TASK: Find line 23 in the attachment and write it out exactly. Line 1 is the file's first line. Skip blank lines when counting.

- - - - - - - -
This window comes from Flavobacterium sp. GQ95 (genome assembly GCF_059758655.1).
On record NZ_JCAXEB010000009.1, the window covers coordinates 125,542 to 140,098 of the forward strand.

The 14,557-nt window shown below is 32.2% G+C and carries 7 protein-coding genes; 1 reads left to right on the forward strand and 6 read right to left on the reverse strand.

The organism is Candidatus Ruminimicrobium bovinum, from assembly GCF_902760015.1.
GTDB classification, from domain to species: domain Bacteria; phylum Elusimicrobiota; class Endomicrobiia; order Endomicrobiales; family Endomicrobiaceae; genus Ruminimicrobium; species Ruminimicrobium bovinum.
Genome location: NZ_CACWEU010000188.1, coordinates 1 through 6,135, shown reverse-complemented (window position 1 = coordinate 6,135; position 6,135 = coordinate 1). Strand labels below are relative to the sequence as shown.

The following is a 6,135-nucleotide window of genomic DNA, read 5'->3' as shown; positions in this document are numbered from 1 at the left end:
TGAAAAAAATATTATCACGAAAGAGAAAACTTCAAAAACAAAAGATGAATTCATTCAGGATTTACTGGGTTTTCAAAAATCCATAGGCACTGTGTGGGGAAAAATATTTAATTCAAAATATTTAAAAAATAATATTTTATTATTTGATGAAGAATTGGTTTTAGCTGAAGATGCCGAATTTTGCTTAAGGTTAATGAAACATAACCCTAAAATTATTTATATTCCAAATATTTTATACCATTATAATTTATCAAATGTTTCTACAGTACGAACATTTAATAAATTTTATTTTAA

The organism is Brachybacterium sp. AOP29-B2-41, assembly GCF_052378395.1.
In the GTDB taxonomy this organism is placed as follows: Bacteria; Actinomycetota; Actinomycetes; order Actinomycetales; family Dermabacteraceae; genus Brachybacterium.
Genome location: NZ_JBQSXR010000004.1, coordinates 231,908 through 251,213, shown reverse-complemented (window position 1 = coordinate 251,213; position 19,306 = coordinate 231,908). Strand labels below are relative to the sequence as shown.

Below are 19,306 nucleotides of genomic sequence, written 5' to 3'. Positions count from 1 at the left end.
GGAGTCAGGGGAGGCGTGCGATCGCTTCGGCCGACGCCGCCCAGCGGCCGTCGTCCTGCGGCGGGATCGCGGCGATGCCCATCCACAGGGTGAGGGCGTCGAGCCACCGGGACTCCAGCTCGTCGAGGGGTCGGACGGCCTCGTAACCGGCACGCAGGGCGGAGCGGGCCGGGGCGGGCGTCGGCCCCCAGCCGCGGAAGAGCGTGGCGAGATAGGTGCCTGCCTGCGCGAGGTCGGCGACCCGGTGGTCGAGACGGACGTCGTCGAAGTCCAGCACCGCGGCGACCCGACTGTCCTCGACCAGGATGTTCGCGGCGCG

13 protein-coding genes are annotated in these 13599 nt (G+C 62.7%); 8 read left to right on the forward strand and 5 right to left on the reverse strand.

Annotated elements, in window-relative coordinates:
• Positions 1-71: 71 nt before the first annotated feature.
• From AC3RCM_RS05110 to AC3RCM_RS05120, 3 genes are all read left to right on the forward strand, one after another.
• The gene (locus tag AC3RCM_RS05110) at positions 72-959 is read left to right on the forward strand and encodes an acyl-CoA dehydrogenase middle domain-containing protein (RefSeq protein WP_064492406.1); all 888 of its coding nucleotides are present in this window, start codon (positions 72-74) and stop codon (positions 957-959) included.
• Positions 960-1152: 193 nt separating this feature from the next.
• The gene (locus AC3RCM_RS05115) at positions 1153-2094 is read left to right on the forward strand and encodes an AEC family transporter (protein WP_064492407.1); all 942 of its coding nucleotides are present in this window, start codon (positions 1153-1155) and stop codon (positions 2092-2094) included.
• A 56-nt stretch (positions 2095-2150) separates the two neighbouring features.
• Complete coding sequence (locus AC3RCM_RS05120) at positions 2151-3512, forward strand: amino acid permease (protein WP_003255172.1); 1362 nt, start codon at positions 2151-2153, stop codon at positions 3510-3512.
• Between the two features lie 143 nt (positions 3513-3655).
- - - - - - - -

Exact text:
• Between the two features lie 143 nt (positions 3513-3655).